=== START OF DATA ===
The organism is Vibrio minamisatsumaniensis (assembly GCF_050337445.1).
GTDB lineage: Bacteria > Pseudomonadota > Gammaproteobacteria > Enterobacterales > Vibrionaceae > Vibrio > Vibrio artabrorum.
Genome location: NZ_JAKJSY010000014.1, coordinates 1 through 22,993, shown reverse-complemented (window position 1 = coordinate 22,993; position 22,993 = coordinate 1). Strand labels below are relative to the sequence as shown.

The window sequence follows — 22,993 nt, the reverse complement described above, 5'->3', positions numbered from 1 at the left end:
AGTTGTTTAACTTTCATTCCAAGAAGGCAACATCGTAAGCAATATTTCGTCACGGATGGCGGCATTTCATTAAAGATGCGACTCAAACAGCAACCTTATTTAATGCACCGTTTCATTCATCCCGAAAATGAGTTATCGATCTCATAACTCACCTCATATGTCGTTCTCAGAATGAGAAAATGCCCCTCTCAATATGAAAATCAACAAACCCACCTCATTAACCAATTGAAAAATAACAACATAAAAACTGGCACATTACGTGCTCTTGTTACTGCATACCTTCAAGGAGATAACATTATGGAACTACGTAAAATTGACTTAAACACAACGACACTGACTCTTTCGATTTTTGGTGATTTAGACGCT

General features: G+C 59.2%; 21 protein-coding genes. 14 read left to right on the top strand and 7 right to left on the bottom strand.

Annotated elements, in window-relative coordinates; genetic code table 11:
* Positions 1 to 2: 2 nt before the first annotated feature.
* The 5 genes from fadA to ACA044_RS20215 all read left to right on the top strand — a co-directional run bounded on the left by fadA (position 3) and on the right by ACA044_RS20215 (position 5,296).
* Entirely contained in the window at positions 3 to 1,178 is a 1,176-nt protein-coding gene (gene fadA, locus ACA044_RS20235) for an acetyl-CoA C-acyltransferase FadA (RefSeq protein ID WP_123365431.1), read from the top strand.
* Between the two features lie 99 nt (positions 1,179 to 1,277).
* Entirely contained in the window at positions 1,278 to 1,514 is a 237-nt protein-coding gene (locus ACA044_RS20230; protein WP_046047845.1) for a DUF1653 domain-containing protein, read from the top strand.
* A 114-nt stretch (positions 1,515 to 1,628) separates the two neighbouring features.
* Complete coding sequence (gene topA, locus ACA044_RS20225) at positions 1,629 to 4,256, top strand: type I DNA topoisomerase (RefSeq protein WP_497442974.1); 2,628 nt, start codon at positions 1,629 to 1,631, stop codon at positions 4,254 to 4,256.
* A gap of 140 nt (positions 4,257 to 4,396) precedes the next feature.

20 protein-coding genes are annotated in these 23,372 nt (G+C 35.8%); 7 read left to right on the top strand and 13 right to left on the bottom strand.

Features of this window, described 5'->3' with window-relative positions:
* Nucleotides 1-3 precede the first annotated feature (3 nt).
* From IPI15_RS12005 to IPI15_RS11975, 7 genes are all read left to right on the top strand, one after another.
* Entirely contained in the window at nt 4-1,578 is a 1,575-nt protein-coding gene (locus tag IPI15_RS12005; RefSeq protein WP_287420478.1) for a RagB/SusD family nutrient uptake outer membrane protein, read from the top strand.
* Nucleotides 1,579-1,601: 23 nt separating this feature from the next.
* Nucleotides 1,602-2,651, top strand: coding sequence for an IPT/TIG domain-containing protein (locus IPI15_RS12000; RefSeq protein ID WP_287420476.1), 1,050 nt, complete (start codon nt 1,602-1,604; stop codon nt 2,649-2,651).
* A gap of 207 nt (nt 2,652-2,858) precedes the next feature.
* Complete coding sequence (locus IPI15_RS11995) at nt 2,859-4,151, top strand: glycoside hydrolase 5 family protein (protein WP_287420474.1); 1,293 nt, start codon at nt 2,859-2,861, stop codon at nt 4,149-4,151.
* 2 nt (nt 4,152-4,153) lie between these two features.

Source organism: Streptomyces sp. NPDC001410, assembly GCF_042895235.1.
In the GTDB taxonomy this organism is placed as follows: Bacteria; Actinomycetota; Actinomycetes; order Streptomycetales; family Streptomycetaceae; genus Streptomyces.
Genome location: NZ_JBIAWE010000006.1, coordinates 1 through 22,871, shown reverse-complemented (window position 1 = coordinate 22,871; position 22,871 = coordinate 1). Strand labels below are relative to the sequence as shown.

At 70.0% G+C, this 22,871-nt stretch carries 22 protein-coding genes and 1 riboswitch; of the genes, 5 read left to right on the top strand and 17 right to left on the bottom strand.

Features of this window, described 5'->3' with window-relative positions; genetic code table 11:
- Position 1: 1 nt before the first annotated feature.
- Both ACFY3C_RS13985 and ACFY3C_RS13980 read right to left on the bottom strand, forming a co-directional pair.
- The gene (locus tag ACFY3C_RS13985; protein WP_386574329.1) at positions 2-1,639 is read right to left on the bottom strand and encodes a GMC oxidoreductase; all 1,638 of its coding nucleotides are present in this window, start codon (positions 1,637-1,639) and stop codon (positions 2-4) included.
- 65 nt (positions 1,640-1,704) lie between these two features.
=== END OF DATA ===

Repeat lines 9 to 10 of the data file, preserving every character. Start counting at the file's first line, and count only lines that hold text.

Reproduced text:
* The 5 genes from fadA to ACA044_RS20215 all read left to right on the top strand — a co-directional run bounded on the left by fadA (position 3) and on the right by ACA044_RS20215 (position 5,296).
* Entirely contained in the window at positions 3 to 1,178 is a 1,176-nt protein-coding gene (gene fadA, locus ACA044_RS20235) for an acetyl-CoA C-acyltransferase FadA (RefSeq protein ID WP_123365431.1), read from the top strand.